Commentaries

Branding: It’s for the Birds

By Penelope Hillemann on August 13, 2012

Branding is for the birds. That’s an odd thing for a marketing communicator like me to say, right? Hear me out.

My husband and I recently attended a workshop to improve our shorebird-identification skills. Shorebirds are the sandpiper-like birds that tend to live at the shallow edges of lakes, ponds and oceans.

Many shorebirds look alike at first glance. There are size variations, but most of them are shades of brown or gray, with similar body types.

So, how do we come to recognize the differences between such similar birds?

Consistency of presentation, that’s how. Put another way: branding.

Let’s look at one similar pair. A Least Sandpiper looks a lot like a Semi-palmated Sandpiper. They’re both small shorebirds that forage on the beach or mud, rather than in the water. How do we tell one from another?

Their appearance provides clues:

  • The Least Sandpiper is brownish, while the Semi-palmated Sandpiper is grayish.
  • The Semi-palmated Sandpiper’s legs and bill are dark, while the Least Sandpiper has a dark bill and yellowish legs.
  • The Least Sandpiper’s breast bears a darker, patterned area, clearly distinct from its white belly. The breast of the Semi-palmated Sandpiper is lightly marked, if at all.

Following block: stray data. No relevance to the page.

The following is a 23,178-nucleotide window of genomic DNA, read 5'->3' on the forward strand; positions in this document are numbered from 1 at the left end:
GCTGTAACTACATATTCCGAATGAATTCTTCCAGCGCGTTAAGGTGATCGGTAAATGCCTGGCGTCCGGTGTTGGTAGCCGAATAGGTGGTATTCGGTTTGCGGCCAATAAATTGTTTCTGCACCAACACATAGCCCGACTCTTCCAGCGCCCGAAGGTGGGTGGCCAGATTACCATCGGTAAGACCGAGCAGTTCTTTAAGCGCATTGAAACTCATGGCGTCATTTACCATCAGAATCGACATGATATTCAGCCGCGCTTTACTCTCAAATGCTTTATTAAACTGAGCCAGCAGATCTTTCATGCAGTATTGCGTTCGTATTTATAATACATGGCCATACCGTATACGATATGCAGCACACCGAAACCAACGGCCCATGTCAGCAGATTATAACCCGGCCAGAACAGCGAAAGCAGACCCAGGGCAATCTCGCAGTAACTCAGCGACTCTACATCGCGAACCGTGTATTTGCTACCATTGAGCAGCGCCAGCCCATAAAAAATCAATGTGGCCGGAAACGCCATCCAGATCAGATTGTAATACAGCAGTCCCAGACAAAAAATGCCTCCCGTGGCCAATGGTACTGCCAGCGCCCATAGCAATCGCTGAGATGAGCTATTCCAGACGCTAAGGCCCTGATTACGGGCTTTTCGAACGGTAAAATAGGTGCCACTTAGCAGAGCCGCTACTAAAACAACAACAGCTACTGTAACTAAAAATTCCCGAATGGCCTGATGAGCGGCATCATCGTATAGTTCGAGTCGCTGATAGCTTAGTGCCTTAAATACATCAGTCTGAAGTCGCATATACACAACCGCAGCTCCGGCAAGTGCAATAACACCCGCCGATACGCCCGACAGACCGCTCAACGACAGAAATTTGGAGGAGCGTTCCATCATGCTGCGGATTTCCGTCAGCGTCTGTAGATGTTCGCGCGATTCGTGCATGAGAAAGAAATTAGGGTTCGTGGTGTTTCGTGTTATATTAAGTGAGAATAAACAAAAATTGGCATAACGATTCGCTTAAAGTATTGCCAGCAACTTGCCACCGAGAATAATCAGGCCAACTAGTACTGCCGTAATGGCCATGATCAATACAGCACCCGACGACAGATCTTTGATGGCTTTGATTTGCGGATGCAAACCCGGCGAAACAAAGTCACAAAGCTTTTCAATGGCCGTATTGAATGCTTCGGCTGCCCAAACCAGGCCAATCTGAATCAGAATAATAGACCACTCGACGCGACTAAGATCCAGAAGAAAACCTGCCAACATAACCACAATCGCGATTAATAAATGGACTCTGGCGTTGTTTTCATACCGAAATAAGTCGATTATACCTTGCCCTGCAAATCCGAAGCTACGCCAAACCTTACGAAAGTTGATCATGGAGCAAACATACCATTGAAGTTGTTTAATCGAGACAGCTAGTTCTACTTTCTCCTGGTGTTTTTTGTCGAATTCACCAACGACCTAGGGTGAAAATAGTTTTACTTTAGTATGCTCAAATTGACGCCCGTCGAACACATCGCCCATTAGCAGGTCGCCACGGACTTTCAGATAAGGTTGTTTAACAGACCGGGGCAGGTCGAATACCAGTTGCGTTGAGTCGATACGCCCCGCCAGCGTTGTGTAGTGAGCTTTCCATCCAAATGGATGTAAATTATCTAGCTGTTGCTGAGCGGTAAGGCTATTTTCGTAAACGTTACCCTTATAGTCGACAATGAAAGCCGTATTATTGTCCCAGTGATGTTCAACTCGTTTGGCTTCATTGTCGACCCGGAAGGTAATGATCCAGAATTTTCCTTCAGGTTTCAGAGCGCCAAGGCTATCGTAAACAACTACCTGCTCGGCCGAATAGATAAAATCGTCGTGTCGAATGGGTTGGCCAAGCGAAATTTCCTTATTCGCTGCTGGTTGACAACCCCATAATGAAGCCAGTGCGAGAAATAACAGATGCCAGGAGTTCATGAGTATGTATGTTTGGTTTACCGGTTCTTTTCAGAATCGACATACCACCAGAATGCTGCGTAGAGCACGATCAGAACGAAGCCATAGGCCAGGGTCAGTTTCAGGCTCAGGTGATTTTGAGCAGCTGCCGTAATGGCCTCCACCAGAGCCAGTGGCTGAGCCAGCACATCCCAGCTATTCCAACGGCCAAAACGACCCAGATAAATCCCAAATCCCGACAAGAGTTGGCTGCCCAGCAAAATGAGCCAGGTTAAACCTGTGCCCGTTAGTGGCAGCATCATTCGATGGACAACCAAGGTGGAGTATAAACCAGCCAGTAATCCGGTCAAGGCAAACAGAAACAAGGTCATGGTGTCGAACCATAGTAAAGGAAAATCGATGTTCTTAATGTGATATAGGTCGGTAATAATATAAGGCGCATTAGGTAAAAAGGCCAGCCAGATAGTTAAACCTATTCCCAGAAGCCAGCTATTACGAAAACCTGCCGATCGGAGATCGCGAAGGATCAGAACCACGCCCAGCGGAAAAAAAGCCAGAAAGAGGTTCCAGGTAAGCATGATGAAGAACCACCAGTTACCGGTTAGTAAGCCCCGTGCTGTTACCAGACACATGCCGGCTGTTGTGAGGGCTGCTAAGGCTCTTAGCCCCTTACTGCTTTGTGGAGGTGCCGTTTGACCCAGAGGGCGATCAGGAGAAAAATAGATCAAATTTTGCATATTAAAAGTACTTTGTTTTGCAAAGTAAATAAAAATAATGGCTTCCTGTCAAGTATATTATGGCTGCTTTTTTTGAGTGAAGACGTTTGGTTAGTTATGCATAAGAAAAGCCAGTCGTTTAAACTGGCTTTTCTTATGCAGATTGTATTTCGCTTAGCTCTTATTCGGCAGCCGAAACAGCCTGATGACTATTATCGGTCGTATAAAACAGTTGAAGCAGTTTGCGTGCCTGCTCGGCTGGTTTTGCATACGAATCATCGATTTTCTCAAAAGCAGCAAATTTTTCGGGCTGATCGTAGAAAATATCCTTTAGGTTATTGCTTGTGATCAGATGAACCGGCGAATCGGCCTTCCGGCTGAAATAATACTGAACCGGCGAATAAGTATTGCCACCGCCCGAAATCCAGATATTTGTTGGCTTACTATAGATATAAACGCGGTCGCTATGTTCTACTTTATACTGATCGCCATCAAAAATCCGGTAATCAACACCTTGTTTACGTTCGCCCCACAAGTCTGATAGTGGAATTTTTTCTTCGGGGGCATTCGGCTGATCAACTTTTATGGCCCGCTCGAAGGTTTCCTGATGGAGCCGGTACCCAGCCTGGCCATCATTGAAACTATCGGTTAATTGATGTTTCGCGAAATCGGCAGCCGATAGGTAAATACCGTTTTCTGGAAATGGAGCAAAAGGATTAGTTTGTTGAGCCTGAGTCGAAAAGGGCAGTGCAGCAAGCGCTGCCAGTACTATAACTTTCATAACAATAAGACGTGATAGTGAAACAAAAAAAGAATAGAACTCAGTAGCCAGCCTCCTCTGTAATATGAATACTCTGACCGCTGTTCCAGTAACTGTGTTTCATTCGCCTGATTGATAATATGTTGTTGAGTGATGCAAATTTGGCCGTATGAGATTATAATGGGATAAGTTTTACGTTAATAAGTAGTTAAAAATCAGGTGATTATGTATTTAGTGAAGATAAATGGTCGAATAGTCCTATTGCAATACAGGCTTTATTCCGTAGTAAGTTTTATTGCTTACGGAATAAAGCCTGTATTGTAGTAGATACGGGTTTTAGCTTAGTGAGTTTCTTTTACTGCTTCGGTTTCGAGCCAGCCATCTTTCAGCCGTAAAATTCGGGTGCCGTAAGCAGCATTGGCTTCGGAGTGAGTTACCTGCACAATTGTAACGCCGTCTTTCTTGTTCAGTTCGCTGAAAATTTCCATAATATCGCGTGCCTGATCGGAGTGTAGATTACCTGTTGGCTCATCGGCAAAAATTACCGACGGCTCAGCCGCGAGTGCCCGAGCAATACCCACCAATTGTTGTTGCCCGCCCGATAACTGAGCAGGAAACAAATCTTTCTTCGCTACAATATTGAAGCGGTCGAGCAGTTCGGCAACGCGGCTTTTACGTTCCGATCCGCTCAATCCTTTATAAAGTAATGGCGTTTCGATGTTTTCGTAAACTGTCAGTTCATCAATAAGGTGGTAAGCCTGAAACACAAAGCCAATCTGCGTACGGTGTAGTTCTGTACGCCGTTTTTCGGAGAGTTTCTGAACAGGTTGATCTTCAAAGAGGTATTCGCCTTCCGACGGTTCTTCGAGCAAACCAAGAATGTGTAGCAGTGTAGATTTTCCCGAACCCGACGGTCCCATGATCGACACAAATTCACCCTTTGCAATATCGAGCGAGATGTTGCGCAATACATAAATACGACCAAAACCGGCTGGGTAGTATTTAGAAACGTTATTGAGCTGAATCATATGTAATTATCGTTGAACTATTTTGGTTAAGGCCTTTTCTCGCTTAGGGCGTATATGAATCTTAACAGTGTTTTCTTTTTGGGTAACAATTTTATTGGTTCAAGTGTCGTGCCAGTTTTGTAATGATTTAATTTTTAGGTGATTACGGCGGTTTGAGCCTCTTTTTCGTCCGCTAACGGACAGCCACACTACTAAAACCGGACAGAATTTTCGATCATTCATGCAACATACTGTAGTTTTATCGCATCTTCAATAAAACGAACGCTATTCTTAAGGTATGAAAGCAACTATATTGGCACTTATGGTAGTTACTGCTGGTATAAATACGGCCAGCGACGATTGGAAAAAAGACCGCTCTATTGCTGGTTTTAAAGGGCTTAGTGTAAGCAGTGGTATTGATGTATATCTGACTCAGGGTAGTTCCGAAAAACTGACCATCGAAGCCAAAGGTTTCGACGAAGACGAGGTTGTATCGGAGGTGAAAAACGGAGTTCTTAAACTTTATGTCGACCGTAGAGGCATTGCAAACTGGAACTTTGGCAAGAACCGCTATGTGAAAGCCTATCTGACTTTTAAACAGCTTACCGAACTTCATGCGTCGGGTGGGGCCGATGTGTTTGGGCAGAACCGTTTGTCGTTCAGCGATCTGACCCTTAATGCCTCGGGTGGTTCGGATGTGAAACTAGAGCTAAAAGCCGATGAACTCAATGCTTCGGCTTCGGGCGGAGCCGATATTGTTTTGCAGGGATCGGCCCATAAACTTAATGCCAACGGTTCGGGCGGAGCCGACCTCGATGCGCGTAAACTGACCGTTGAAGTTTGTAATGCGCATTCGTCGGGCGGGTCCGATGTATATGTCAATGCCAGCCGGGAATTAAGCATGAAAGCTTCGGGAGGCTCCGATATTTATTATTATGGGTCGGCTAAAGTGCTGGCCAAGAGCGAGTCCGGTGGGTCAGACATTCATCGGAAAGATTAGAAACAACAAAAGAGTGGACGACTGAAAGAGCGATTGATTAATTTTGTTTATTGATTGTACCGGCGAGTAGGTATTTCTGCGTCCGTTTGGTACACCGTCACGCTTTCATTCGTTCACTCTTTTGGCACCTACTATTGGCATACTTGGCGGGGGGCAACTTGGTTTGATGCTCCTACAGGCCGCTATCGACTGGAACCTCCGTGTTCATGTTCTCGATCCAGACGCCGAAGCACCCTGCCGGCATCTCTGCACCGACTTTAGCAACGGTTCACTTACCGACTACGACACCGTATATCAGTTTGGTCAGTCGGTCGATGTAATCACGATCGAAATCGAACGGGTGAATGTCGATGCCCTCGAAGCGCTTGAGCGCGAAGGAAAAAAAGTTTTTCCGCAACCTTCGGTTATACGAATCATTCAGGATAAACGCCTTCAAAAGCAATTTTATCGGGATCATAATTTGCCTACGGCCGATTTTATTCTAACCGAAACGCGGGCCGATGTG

The two behave differently, as well:

  • Semi-palmated Sandpipers congregate in large, dense flocks, while Least Sandpipers spread out.
  • The Least Sandpiper forages slowly, picking at food on the surface of the mud or sand, while the Semi-palmated Sandpiper runs about, stopping often to grab food from the surface and occasionally probing into the mud.

Thus, these very similar shorebirds actually present consistent differences that allow us to distinguish them so well (once we’ve learned what to look for) that soon we hardly remember that we ever had trouble telling them apart.

And that’s the beauty of branding. It’s identifying the real characteristics that offer value and make your business unique, and then consistently presenting those key points to your audiences.

Don’t switch your messaging around just for fun. Don’t pretend to be something you’re not. Tell your story memorably, convincingly and consistently, and match your deliverables to the expectations you create. Over time, people will learn what you offer and what you stand for.

So, branding is for the birds. But it’s vitally important to success for us humans, as well.

Back to Commentaries

Recent Commentaries

See all commentaries